Airborne Awesomosity

On a Float!


In the late 1940s, one of many US Air Force research projects was being conducted by the EDO company, attempting to modify an aircraft such that it could be operated from ice and snow as well as from water. The testbed was a Grumman OA-9 Goose, modified with a hydro-ski configuration consisting of 4 parts, a main ski, tail ski, and two wing float skis. The concept worked, but was only beachable with the use of a bulky cradle. The flight tests also demonstrated that the primary hydro-ski was the only component required for a successful aquatic takeoff, and this fact attracted US Navy interest in further research and development, to explore the hydro-ski as a means to improve the rough water handling of seaplanes.

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Airborne Awesomosity, Military-Grade Awesome

Flying Boats – How The Mighty Have Fallen


Something Looks a Bit Off But You Can’t Quite Figure It Out

image source –

So the end of the line was rapidly approaching for the flying boat but it wasn’t going to go out quietly. The sounds of jets on the water could be heard for miles.


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Airborne Awesomosity

Flying Boats – When Mars Doesn’t Involve NASA

Martin Mars Flying Boat

Martin Mars Flying Boat


The Mars may have been built in small numbers but it was a success on several levels.


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Airborne Awesomosity

Flying Boats – The Princess Is At The Other Castle

Saro_Princess_launch BBCIMG dot co dot uk

No Really Bigger Is Better

[image credit –]

In postwar Britain there was considerable money, time, and effort spent on trying to keep the colonies nearby. The Brits went to some absurd lengths to create non-stop flights to her farthest territories  utilizing aircraft such as this one.

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Airborne Awesomosity

Of Flying Boats and Fighter Planes


Top Gun Would Have Been Much Different This Way.

[image source]

The British were looking for ways to modernize their fighter force and, being from an island, were sure that the water was the key.


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Airborne Awesomosity

Air & Space Archives: Two If By Sea

In our continuing look at the Air & Space Museum’s Fly Now! poster collection, I present to you some more fine flying boat and floatplane posters from the early days of air travel. Once, the seaplane was seen as the natural way for air travel to work. People were already used to traveling to seaports, and little infrastructure had to be built to support them. The planes just needed a nice calm stretch of water. Once the modern airliners like the DC-2 came into existence, and opened up air travel across the country, the passenger seaplane began its slow decline. No longer did people have to take a long train ride to get to the seaport/airport, the land based airport could be right in their hometown. These posters date from the good old days, so let’s take a look!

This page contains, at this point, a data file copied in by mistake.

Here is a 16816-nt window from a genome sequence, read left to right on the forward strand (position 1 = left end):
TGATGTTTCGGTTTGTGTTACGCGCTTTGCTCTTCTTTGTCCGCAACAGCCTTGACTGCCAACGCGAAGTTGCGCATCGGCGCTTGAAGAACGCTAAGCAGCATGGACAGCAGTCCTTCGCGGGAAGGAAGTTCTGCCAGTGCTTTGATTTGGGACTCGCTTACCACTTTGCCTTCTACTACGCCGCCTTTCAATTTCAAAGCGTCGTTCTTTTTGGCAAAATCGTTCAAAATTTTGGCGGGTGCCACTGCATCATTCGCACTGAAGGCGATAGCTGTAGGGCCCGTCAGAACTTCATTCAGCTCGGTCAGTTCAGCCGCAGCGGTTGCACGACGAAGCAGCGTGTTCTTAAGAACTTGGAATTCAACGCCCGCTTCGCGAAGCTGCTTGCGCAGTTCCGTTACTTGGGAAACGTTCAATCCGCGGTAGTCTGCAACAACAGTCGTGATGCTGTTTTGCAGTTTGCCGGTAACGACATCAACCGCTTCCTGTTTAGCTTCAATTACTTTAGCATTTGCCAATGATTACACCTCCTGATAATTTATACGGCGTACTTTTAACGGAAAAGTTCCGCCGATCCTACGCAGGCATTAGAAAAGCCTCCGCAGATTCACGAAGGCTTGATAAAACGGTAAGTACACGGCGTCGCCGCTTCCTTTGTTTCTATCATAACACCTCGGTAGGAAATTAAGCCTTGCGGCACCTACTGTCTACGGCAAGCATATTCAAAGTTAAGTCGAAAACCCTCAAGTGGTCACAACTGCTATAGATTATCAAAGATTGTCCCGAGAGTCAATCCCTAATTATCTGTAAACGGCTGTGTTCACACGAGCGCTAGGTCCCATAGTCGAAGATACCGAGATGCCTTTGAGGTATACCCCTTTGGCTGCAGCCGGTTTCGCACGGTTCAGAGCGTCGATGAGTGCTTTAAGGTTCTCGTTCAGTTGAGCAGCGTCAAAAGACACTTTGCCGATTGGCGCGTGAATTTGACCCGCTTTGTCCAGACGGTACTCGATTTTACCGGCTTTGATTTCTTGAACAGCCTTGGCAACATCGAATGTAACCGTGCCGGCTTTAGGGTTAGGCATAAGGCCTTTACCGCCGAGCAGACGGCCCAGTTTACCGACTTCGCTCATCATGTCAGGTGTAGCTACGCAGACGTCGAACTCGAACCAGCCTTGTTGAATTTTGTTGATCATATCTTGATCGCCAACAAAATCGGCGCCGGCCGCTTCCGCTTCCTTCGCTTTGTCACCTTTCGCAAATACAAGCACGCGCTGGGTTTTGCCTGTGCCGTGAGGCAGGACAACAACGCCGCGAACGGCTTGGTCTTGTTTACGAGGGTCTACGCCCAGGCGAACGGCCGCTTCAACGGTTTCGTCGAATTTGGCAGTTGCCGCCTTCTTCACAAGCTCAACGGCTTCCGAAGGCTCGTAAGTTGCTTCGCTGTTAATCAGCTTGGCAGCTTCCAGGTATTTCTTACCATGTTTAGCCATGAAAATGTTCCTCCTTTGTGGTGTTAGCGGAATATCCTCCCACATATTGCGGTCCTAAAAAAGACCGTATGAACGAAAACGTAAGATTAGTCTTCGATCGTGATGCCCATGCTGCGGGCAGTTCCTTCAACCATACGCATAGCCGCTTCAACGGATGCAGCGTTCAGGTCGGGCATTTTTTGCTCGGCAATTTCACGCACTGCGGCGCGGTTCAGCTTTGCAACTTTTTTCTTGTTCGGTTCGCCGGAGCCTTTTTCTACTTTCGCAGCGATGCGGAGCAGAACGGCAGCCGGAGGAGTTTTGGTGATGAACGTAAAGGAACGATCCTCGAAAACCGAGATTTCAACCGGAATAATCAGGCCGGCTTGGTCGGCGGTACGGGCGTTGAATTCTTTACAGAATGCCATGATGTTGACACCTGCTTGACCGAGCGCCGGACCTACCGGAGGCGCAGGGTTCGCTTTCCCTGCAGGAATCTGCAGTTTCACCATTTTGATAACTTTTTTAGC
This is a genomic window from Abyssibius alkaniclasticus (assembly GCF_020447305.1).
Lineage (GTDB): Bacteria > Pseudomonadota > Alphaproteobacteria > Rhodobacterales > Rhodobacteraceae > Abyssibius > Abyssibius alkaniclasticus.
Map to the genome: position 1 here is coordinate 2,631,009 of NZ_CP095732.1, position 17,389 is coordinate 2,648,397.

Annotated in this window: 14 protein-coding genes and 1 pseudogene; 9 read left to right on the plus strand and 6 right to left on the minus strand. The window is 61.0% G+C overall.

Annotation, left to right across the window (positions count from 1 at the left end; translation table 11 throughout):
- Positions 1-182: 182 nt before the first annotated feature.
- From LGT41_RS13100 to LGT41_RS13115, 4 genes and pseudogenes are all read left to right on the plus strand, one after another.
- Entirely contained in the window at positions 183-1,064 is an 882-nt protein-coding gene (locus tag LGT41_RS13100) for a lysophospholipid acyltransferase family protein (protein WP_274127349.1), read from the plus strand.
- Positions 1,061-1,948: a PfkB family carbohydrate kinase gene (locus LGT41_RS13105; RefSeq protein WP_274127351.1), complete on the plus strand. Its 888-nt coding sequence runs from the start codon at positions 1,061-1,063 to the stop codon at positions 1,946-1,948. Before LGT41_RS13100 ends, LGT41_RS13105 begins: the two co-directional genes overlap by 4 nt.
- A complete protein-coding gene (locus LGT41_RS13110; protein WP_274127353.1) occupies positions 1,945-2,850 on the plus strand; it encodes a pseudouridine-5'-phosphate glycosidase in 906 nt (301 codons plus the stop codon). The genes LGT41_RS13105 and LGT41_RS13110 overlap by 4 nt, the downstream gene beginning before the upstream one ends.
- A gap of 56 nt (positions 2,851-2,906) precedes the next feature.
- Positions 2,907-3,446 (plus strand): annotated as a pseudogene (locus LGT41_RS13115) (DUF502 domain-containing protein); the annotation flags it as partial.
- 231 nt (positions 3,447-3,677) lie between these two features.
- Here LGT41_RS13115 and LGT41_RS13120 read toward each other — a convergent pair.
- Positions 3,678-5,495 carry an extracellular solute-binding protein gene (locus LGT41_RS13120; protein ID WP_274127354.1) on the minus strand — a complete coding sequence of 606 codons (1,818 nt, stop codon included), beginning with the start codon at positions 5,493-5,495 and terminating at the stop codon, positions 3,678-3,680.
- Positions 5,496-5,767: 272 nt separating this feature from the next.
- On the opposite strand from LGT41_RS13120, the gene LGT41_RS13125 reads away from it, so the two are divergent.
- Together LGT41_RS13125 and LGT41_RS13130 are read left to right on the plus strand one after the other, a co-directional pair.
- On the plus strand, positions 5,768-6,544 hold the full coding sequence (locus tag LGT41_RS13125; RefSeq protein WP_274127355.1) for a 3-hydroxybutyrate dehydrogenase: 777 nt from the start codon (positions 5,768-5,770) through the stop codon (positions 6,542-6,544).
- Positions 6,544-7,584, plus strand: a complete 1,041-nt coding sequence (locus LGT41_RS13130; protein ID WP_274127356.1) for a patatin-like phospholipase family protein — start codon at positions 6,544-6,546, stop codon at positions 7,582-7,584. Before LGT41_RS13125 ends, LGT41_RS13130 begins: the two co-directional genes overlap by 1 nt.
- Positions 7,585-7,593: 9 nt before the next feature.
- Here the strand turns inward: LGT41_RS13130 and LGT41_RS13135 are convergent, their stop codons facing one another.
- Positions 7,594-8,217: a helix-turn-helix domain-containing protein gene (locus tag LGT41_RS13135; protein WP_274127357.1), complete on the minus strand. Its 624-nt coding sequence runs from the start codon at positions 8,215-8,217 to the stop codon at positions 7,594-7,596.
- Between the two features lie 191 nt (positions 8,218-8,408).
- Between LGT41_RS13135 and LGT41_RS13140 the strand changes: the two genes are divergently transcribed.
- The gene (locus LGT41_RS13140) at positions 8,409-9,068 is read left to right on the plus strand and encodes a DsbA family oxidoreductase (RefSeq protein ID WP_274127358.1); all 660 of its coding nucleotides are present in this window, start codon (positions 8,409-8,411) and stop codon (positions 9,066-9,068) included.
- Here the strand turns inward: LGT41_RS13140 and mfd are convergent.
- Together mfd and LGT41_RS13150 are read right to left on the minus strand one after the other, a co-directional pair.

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Airborne Awesomosity

Air & Space Archives: Imperial Flying Boats

In order to break up the Fly Now! poster collection of the Smithsonian Air & Space museum into manageable sections, I tried to find some general categories which I could group the images into. One such category is a type of plane that has always tickled my fancy–the flying boat. Starting today, and over the next few Sundays, we’ll be focusing on these gentle giants. The first group up highlights Imperial Airways, an early British commercial long range air transport company, operating from 1924 to 1939. This airline serviced not only much of Europe, but also the Empire routes to South Africa, India and the Far East.

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Airborne Awesomosity


The mostly-Russian concept of the ekranoplan is something we tend to discuss around here with a wistful tone of what-might-have-been. It’s a highly-specialized conveyance that likely makes sense on the vastness of the Black Sea or some beautiful frozen lake in the Urals but maybe not so much here in arid Alberta or ironing-board Kansas or wherever else our esteemed readership may reside. So imagine this Toasterfile’s surprise when I stumbled across ekranoplan action going on in South Korea, a land that does not have a single natural lake. Continue reading Ekoreanoplan

Giant F*ck-Off Aircraft, Military-Grade Awesome, Pushing Boundaries

Black Sea Beast

On Tuesday engineerd presented us with the incredible LCAC hovercraft. And while it is a mind-blowing piece of hardware, it’s not the mind-blowingest hovercraft in the world. Yes, leave it to the Russians to always build something bigger.

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Watch Discovery Fly Overhead, for the very last time – Tonight!

Around the world in HOW many days?

Those Magnificent Men in their Flying Machines

Yesterday on 7 March 2011, the Space Shuttle Discovery departed from the International Space Station to begin her last de-orbit from space, and is scheduled to land in Florida on Wednesday afternoon, March 9 at 11:57 a.m. EST. That’s 8:57am for you west coasters. Her next flight will be atop the special 747 Jumbo-Jet Shuttle Carrier while being delivered to a lucky and yet to be announced museum, where she will be enshrined to be admired for generations to come.

However, some of you in the northern states and Europe still have one last chance to see her in her natural environment, as she de-orbits overhead on the way home. It is quite easy to pick out even with the bare eyes, even in brightly lit cities. All you need to know is where and when to look. Continue reading Watch Discovery Fly Overhead, for the very last time – Tonight!